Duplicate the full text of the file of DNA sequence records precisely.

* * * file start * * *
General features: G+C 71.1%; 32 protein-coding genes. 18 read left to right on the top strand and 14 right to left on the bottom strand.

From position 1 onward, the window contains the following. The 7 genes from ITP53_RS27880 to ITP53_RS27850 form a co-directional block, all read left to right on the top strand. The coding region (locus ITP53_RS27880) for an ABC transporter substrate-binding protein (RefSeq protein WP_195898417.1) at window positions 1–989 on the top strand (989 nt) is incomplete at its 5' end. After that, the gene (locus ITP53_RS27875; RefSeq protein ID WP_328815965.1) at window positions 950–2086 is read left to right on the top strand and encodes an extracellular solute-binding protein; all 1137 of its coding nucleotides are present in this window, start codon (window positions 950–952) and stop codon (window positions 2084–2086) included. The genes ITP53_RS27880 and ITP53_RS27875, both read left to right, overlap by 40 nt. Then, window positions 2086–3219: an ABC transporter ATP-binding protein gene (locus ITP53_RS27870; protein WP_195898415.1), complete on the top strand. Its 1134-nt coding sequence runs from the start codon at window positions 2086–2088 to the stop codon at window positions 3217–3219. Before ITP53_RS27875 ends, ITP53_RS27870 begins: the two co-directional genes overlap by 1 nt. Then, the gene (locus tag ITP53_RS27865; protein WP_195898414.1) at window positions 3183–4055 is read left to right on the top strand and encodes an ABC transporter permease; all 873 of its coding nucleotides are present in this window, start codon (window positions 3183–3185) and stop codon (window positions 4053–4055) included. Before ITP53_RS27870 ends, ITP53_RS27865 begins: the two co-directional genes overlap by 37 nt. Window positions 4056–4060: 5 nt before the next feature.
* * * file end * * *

General features: G+C 71.1%; 32 protein-coding genes. 18 read left to right on the top strand and 14 right to left on the bottom strand.

From position 1 onward, the window contains the following. The 7 genes from ITP53_RS27880 to ITP53_RS27850 form a co-directional block, all read left to right on the top strand. The coding region (locus ITP53_RS27880) for an ABC transporter substrate-binding protein (RefSeq protein WP_195898417.1) at window positions 1–989 on the top strand (989 nt) is incomplete at its 5' end. After that, the gene (locus ITP53_RS27875; RefSeq protein ID WP_328815965.1) at window positions 950–2086 is read left to right on the top strand and encodes an extracellular solute-binding protein; all 1137 of its coding nucleotides are present in this window, start codon (window positions 950–952) and stop codon (window positions 2084–2086) included. The genes ITP53_RS27880 and ITP53_RS27875, both read left to right, overlap by 40 nt. Then, window positions 2086–3219: an ABC transporter ATP-binding protein gene (locus ITP53_RS27870; protein WP_195898415.1), complete on the top strand. Its 1134-nt coding sequence runs from the start codon at window positions 2086–2088 to the stop codon at window positions 3217–3219. Before ITP53_RS27875 ends, ITP53_RS27870 begins: the two co-directional genes overlap by 1 nt. Then, the gene (locus tag ITP53_RS27865; protein WP_195898414.1) at window positions 3183–4055 is read left to right on the top strand and encodes an ABC transporter permease; all 873 of its coding nucleotides are present in this window, start codon (window positions 3183–3185) and stop codon (window positions 4053–4055) included. Before ITP53_RS27870 ends, ITP53_RS27865 begins: the two co-directional genes overlap by 37 nt. Window positions 4056–4060: 5 nt before the next feature.